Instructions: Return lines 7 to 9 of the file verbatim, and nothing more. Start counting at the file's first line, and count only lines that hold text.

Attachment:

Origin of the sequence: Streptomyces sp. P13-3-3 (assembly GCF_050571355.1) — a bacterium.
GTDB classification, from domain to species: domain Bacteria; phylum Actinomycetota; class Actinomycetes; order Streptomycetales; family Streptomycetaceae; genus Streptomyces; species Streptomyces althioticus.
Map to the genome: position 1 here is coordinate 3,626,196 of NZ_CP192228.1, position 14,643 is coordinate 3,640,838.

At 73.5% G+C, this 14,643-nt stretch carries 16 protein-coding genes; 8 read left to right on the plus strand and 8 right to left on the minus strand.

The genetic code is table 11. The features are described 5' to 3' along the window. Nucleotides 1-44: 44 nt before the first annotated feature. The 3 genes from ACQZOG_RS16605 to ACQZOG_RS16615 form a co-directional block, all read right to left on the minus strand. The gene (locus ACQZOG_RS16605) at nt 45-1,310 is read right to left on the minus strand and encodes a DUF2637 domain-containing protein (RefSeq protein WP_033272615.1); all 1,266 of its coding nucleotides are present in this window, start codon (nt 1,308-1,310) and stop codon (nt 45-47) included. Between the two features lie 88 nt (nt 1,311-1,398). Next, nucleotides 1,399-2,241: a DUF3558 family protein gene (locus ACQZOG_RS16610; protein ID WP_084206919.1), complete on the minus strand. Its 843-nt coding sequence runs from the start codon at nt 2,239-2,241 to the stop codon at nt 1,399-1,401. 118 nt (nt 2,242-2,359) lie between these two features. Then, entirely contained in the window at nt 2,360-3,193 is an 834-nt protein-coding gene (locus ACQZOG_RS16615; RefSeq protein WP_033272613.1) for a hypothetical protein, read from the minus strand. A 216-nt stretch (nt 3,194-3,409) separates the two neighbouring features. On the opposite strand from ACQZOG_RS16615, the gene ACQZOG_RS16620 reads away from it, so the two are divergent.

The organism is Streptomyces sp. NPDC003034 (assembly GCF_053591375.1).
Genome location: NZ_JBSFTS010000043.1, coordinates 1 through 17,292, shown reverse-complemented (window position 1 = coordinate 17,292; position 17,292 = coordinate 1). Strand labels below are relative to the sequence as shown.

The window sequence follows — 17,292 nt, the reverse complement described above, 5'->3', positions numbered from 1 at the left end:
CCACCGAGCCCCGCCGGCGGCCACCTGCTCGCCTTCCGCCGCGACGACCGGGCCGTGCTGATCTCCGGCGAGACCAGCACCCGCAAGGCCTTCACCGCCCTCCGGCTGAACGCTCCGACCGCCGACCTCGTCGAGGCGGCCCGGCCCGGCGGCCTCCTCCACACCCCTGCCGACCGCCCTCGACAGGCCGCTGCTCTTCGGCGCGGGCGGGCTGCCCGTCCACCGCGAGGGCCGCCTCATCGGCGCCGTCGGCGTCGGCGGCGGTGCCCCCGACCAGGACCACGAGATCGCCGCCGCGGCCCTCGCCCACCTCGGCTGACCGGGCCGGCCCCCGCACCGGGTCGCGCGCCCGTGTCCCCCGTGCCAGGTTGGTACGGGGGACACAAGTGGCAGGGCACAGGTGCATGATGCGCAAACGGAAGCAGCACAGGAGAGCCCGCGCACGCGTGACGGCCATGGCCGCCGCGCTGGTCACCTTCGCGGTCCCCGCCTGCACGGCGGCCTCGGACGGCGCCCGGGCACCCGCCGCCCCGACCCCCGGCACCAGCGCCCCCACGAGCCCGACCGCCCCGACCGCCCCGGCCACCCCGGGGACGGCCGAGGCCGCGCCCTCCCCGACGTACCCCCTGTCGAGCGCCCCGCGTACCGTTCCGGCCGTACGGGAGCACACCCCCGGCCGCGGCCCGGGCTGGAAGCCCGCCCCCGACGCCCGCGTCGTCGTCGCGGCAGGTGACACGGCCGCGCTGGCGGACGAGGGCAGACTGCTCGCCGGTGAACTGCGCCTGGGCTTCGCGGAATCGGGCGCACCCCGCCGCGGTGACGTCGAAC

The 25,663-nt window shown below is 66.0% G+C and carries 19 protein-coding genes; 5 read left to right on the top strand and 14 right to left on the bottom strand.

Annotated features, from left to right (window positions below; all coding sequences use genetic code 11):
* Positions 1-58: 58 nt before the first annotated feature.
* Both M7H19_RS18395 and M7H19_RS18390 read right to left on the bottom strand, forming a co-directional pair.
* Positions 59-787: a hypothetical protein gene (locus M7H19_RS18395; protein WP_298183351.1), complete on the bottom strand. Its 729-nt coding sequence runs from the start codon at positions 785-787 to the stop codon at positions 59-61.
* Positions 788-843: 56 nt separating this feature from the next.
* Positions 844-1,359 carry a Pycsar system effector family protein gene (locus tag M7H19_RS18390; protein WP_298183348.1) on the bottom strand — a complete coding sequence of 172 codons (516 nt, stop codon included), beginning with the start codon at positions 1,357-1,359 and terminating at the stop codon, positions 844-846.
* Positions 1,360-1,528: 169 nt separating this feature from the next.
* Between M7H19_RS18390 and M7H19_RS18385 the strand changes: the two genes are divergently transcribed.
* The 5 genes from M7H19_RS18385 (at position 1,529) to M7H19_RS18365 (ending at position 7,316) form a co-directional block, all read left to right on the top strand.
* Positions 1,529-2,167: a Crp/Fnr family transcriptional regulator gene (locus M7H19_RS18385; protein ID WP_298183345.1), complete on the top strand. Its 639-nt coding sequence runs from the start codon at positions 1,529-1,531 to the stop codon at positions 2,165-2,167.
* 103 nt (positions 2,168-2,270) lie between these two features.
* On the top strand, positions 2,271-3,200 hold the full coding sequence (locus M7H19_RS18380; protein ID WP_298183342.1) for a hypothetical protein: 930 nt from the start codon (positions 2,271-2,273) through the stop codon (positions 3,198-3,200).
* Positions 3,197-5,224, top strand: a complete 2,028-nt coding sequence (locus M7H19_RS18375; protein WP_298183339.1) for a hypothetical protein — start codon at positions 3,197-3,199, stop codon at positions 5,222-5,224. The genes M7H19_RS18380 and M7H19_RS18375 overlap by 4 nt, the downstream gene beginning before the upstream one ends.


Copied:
Genome location: NZ_JBSFTS010000043.1, coordinates 1 through 17,292, shown reverse-complemented (window position 1 = coordinate 17,292; position 17,292 = coordinate 1). Strand labels below are relative to the sequence as shown.

The window sequence follows — 17,292 nt, the reverse complement described above, 5'->3', positions numbered from 1 at the left end:
CCACCGAGCCCCGCCGGCGGCCACCTGCTCGCCTTCCGCCGCGACGACCGGGCCGTGCTGATCTCCGGCGAGACCAGCACCCGCAAGGCCTTCACCGCCCTCCGGCTGAACGCTCCGACCGCCGACCTCGTCGAGGCGGCCCGGCCCGGCGGCCTCCTCCACACCCCTGCCGACCGCCCTCGACAGGCCGCTGCTCTTCGGCGCGGGCGGGCTGCCCGTCCACCGCGAGGGCCGCCTCATCGGCGCCGTCGGCGTCGGCGGCGGTGCCCCCGACCAGGACCACGAGATCGCCGCCGCGGCCCTCGCCCACCTCGGCTGACCGGGCCGGCCCCCGCACCGGGTCGCGCGCCCGTGTCCCCCGTGCCAGGTTGGTACGGGGGACACAAGTGGCAGGGCACAGGTGCATGATGCGCAAACGGAAGCAGCACAGGAGAGCCCGCGCACGCGTGACGGCCATGGCCGCCGCGCTGGTCACCTTCGCGGTCCCCGCCTGCACGGCGGCCTCGGACGGCGCCCGGGCACCCGCCGCCCCGACCCCCGGCACCAGCGCCCCCACGAGCCCGACCGCCCCGACCGCCCCGGCCACCCCGGGGACGGCCGAGGCCGCGCCCTCCCCGACGTACCCCCTGTCGAGCGCCCCGCGTACCGTTCCGGCCGTACGGGAGCACACCCCCGGCCGCGGCCCGGGCTGGAAGCCCGCCCCCGACGCCCGCGTCGTCGTCGCGGCAGGTGACACGGCCGCGCTGGCGGACGAGGGCAGACTGCTCGCCGGTGAACTGCGCCTGGGCTTCGCGGAATCGGGCGCACCCCGCCGCGGTGACGTCGAAC